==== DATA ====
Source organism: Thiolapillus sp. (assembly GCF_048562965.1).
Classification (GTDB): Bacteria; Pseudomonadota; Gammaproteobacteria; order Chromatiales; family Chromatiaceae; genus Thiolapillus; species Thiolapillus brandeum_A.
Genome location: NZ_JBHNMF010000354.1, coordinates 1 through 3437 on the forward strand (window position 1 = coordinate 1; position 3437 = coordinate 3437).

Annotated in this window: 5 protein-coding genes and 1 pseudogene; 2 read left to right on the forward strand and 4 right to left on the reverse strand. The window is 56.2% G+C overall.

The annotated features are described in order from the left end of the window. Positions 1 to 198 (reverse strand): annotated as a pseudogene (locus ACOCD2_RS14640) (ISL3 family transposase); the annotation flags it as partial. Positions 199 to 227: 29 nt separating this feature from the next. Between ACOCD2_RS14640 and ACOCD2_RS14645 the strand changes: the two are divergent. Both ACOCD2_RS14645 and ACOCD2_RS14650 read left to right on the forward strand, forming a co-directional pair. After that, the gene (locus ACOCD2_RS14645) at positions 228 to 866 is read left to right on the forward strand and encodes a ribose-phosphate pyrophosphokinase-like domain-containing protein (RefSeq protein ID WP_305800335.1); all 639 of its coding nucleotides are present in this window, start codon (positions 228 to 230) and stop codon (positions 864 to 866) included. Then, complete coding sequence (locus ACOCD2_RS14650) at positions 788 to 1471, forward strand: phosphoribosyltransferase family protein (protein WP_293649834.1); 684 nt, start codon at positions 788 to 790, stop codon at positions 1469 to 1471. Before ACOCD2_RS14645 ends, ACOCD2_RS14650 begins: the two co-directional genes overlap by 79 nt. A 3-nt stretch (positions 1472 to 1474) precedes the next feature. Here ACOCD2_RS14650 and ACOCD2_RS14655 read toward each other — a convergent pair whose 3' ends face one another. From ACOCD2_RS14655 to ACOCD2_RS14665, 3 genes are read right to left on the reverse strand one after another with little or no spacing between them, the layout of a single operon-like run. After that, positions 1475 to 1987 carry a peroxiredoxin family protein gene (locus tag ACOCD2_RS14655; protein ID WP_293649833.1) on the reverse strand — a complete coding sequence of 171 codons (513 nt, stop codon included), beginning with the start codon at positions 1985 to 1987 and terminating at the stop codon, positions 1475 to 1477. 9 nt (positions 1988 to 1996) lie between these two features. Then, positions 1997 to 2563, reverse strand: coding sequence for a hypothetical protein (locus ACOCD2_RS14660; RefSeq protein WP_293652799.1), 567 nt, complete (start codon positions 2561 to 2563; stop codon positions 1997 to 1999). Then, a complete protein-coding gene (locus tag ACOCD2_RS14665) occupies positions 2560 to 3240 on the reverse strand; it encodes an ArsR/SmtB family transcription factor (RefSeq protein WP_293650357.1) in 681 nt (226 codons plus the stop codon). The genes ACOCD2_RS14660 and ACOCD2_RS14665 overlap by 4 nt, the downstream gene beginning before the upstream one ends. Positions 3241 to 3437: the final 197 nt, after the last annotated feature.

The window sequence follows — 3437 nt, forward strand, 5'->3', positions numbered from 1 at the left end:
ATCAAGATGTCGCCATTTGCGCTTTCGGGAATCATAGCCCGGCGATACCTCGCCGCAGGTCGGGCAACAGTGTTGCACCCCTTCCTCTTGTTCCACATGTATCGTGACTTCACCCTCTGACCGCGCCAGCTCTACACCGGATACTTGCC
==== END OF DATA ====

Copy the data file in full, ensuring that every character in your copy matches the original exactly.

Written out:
Source organism: Thiolapillus sp. (assembly GCF_048562965.1).
Classification (GTDB): Bacteria; Pseudomonadota; Gammaproteobacteria; order Chromatiales; family Chromatiaceae; genus Thiolapillus; species Thiolapillus brandeum_A.
Genome location: NZ_JBHNMF010000354.1, coordinates 1 through 3437 on the forward strand (window position 1 = coordinate 1; position 3437 = coordinate 3437).

Annotated in this window: 5 protein-coding genes and 1 pseudogene; 2 read left to right on the forward strand and 4 right to left on the reverse strand. The window is 56.2% G+C overall.

The annotated features are described in order from the left end of the window. Positions 1 to 198 (reverse strand): annotated as a pseudogene (locus ACOCD2_RS14640) (ISL3 family transposase); the annotation flags it as partial. Positions 199 to 227: 29 nt separating this feature from the next. Between ACOCD2_RS14640 and ACOCD2_RS14645 the strand changes: the two are divergent. Both ACOCD2_RS14645 and ACOCD2_RS14650 read left to right on the forward strand, forming a co-directional pair. After that, the gene (locus ACOCD2_RS14645) at positions 228 to 866 is read left to right on the forward strand and encodes a ribose-phosphate pyrophosphokinase-like domain-containing protein (RefSeq protein ID WP_305800335.1); all 639 of its coding nucleotides are present in this window, start codon (positions 228 to 230) and stop codon (positions 864 to 866) included. Then, complete coding sequence (locus ACOCD2_RS14650) at positions 788 to 1471, forward strand: phosphoribosyltransferase family protein (protein WP_293649834.1); 684 nt, start codon at positions 788 to 790, stop codon at positions 1469 to 1471. Before ACOCD2_RS14645 ends, ACOCD2_RS14650 begins: the two co-directional genes overlap by 79 nt. A 3-nt stretch (positions 1472 to 1474) precedes the next feature. Here ACOCD2_RS14650 and ACOCD2_RS14655 read toward each other — a convergent pair whose 3' ends face one another. From ACOCD2_RS14655 to ACOCD2_RS14665, 3 genes are read right to left on the reverse strand one after another with little or no spacing between them, the layout of a single operon-like run. After that, positions 1475 to 1987 carry a peroxiredoxin family protein gene (locus tag ACOCD2_RS14655; protein ID WP_293649833.1) on the reverse strand — a complete coding sequence of 171 codons (513 nt, stop codon included), beginning with the start codon at positions 1985 to 1987 and terminating at the stop codon, positions 1475 to 1477. 9 nt (positions 1988 to 1996) lie between these two features. Then, positions 1997 to 2563, reverse strand: coding sequence for a hypothetical protein (locus ACOCD2_RS14660; RefSeq protein WP_293652799.1), 567 nt, complete (start codon positions 2561 to 2563; stop codon positions 1997 to 1999). Then, a complete protein-coding gene (locus tag ACOCD2_RS14665) occupies positions 2560 to 3240 on the reverse strand; it encodes an ArsR/SmtB family transcription factor (RefSeq protein WP_293650357.1) in 681 nt (226 codons plus the stop codon). The genes ACOCD2_RS14660 and ACOCD2_RS14665 overlap by 4 nt, the downstream gene beginning before the upstream one ends. Positions 3241 to 3437: the final 197 nt, after the last annotated feature.

The window sequence follows — 3437 nt, forward strand, 5'->3', positions numbered from 1 at the left end:
ATCAAGATGTCGCCATTTGCGCTTTCGGGAATCATAGCCCGGCGATACCTCGCCGCAGGTCGGGCAACAGTGTTGCACCCCTTCCTCTTGTTCCACATGTATCGTGACTTCACCCTCTGACCGCGCCAGCTCTACACCGGATACTTGCC